Once you realize that many of your patients will benefit from dietary supplementation, the next step is to make sure that your patients get supplements that actually benefit them. It's not my intent to make this article a seminar on nutritional supplements, but there are several pertinent facts that should be emphasized so that you and your patients get the maximum results of any supplements that you recommend. If your patient’s don’t see results from your recommendations then they will lose confidence in your abilities and you will lose confidence in dietary supplements, even though your patient’s would benefit from them.The controversy over the advantages of natural supplements vs. synthetic supplements has been raging since chemists first discovered the chemical structure of organic compounds and began synthesizing them in the lab. The chemists were able to synthesize vitamins, enzymes, and hormones with chemical formulas identical to those found in nature. They were able to manufacture these substances at a significantly lower cost than it took to isolate them from natural sources. The assumption was, and is, that these synthetic supplements are just as effective as natural supplements, because they are chemically identical.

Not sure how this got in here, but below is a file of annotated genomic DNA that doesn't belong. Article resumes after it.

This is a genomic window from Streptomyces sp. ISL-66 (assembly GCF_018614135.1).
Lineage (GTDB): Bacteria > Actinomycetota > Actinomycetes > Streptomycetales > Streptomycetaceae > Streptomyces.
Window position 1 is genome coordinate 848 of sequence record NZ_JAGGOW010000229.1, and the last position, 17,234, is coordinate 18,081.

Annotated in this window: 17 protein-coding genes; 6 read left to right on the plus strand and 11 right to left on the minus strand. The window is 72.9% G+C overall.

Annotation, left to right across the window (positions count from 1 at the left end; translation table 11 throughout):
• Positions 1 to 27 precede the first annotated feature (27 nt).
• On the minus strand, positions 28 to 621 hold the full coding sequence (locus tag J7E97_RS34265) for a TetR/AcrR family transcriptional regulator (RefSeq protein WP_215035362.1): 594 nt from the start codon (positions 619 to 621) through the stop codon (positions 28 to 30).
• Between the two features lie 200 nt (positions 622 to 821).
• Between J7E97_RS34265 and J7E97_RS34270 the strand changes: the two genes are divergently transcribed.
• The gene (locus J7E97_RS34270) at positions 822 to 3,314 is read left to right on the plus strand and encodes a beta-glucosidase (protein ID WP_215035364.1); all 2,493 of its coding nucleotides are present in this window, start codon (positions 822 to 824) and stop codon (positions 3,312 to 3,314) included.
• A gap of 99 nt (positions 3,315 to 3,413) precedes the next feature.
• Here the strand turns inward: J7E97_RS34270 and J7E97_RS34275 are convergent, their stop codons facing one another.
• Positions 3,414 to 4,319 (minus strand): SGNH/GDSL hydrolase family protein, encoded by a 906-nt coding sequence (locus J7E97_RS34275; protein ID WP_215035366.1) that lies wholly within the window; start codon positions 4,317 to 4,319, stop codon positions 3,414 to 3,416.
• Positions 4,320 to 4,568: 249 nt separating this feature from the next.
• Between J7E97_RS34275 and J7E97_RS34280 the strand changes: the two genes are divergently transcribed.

When you discuss improving your patient’s health through dietary changes there are a couple of things that you should consider. The most important one is the difference between dietary information and nutritional information. To most patients and far too many healthcare providers the terms are synonymous. While there is some overlap of the two terms, they do not have the same meaning.
Strictly speaking, dietary information and dieticians refer to and are concerned with macro-nutrients: calories, proteins, carbohydrates, fats, and perhaps hydration. Dietary counseling refers to counting calories, balancing carbohydrates with proteins and fats, and determining the best way to achieve these goals through food choices. The four basic food groups, the food pyramid, and now the nutrition plate have all been attempts to ensure that Americans get the proper amounts of macro-nutrients, as defined by the best understanding of nutrition at the time.